In 2009, I spoke to the International Olympic Congress about how we could work more closely together. I am proud to be the first Secretary-General ever to travel with the International Olympic Committee President, Jacques Rogge, to projects that are helping people through sports.
We went to Zambia and visited a project called Fountain of Hope. The children there had playing fields and reading materials. They learned sports and life skills.
What really impressed me in Zambia and in similar projects around the world is how much sports, life skills and values are linked.
Teamwork. Fair play. Respect for your opponent. Honouring the rules of the game. These are all necessary in sports. But they are also essential to relations between people and countries.
If I could, I would take all the lessons that those children in Zambia learned at the Fountain of Hope and share them with diplomats at our meetings in New York.
To spread this message, I have opened the doors of the United Nations to partners that use sports to promote our shared values. Sports can help us achieve our Millennium Development Goals.
The Saudi Arabian women athletes were just one example of how we can use sports to promote gender equality.
For boys and girls, and for men and women, sports are a path to better health. For youth, especially, sports provide recreation so they are not tempted by illegal drugs.
Sports can bring people together and teach them about our common humanity. At athletic games, ethnic, religious and economic divides disappear. So do stereotypes, fear and misunderstanding.
That is why the United Nations has programmes that bring people from different communities together to play sports. Our peacekeepers organize friendly soccer matches in places like Cyprus.
The UN runs a project called Basketball without Borders, where students meet and learn that they may come from different backgrounds but they share the same dreams for the future.
Basketball is also the inspiration for our Nothing but Nets campaign to fund the fight against malaria.
Sporting events help us raise awareness about human rights, the environment and our fight against poverty.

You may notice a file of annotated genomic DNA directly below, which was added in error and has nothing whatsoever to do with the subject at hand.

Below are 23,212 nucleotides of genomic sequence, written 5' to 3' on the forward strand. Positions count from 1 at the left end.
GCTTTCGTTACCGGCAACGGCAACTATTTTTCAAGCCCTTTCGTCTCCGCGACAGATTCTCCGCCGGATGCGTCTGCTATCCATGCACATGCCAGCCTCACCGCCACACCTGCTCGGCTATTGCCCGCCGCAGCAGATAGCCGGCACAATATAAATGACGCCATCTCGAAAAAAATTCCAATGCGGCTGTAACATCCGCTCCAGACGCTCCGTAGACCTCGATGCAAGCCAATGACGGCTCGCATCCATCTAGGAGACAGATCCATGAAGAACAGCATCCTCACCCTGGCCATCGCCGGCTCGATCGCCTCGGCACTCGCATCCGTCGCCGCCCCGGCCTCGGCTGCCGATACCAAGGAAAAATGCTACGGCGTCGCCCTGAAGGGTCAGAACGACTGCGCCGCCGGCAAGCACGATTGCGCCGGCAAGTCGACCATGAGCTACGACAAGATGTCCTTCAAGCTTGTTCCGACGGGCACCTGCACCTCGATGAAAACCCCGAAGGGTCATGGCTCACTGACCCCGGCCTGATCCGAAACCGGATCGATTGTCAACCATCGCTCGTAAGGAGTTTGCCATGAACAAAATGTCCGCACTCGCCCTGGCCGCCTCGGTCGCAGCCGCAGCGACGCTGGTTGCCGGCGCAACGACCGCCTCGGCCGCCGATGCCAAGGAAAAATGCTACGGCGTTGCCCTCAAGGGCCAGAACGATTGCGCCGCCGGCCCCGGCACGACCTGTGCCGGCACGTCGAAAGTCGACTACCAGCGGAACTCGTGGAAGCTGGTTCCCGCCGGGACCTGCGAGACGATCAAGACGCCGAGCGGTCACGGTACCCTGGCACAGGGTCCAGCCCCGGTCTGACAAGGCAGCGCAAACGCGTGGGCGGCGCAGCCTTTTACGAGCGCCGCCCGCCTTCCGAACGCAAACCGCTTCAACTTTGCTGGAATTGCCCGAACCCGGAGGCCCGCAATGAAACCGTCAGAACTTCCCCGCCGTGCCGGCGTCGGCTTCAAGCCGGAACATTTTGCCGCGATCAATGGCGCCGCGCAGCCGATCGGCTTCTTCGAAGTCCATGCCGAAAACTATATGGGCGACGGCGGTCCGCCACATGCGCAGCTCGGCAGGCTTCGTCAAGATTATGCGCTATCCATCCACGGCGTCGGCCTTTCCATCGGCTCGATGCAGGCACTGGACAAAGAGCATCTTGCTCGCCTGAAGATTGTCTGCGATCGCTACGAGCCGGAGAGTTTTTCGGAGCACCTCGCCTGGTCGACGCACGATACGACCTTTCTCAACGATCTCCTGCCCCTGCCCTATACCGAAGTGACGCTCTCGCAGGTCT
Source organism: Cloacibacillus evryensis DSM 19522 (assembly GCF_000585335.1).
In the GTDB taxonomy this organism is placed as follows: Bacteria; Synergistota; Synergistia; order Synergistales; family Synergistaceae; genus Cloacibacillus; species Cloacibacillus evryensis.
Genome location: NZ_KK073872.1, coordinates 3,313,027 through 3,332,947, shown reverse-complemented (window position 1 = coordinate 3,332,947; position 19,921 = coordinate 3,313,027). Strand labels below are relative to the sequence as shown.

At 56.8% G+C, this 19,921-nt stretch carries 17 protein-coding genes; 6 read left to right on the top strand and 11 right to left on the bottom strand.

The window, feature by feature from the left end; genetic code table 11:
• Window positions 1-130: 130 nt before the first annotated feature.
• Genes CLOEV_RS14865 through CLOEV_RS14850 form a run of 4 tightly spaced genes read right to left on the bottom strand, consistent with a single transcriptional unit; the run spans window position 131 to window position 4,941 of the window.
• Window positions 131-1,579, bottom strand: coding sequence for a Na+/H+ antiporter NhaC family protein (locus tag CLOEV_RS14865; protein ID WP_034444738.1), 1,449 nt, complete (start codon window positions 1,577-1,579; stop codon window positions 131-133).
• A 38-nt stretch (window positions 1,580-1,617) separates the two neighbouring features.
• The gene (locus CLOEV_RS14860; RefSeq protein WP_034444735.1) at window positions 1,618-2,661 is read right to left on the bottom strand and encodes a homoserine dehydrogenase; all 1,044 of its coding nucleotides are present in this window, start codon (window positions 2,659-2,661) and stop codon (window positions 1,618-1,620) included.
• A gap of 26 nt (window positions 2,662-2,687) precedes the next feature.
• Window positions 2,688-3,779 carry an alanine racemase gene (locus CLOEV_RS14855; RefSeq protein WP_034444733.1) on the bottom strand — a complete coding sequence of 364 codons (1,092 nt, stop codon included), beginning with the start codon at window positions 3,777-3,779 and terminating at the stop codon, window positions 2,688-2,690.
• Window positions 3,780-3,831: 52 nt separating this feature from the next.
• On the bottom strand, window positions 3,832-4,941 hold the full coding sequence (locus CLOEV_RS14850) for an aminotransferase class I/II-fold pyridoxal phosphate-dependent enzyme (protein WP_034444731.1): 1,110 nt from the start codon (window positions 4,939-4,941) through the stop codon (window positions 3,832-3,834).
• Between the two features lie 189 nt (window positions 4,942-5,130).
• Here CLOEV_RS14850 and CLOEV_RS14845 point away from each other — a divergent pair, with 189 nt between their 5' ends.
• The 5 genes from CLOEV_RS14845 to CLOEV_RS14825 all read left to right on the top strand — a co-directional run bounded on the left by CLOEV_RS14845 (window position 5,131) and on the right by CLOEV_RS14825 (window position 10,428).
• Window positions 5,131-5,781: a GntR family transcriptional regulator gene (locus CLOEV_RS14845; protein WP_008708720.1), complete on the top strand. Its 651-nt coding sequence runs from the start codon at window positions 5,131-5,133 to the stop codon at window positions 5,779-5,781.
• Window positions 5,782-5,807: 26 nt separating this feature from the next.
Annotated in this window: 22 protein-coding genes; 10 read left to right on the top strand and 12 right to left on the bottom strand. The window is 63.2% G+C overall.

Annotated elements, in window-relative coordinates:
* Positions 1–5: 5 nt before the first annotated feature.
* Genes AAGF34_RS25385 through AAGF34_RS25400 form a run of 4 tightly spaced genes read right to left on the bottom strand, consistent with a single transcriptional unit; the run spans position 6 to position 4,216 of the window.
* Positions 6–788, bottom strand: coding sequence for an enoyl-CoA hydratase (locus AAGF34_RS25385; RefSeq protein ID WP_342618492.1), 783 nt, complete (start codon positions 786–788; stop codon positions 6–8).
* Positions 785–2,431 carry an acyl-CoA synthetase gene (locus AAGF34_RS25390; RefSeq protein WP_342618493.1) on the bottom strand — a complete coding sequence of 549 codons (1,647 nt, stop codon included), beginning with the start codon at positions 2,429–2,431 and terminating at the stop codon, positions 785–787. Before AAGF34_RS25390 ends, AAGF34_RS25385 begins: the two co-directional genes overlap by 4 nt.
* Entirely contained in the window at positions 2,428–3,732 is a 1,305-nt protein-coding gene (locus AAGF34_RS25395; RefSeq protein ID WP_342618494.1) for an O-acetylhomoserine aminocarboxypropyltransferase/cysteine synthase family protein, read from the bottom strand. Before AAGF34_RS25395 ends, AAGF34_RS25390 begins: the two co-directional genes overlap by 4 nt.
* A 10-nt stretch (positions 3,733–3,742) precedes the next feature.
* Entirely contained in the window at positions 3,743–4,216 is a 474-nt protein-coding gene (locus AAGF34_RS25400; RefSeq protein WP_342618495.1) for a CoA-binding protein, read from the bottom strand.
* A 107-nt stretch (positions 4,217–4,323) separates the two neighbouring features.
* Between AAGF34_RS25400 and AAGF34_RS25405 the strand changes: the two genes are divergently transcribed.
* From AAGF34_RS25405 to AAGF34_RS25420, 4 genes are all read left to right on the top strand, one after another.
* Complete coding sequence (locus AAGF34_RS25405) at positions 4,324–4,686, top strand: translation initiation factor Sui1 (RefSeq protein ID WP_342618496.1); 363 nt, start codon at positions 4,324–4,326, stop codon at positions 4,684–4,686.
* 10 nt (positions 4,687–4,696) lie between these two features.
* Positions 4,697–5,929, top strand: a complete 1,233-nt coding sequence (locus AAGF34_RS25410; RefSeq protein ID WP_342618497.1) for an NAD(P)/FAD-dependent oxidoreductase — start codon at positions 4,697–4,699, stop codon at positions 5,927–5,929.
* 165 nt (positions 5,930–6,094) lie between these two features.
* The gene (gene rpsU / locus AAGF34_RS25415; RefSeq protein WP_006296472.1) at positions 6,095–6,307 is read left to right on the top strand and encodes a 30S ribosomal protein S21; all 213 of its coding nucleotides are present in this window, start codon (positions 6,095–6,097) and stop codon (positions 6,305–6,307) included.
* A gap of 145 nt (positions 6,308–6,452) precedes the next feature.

The United Nations is proud to count many star athletes among our goodwill ambassadors. These famous players take our message to tennis matches and football fields. They engage whole new audiences in our work. And they achieve public diplomacy through sports.
This country will be the proud host of a number of major sporting events in the coming years.
We are all looking forward to the 2018 Winter Olympics in Pyeongchang.
The United Nations will be by your side cheering for the Olympic ideals.
Before then, Korea will host the 2015 Universiade in Gwangju.
This is a wonderful opportunity for students to come together for sports and culture, dialogue and understanding.
The United Nations has already signed a partnership agreement with the organizers to promote the Millennium Development Goals.
We are even exploring the possibility of a first-ever united Korean team to compete jointly at the event. I am certain the whole Peninsula would cheer for that team to win.
Last week, I met one of the world’s most impressive daredevil athletes.
Felix Baumgartner of Austria recently broke the sound barrier when he jumped to earth.
Maybe you watched his incredible journey. I myself watched the live coverage of his courageous journey. At one point he was moving faster than 800 miles per hour. I was mesmerized by his amazing courage.
When we spoke, I told him that he showed there is no limit to human endeavour. There is no limit in our dreams.
We cannot all take a death-defying leap from space, but we can all take a brave leap of faith. Faith in humanity. Faith in our common future. Faith in our ability to change the world.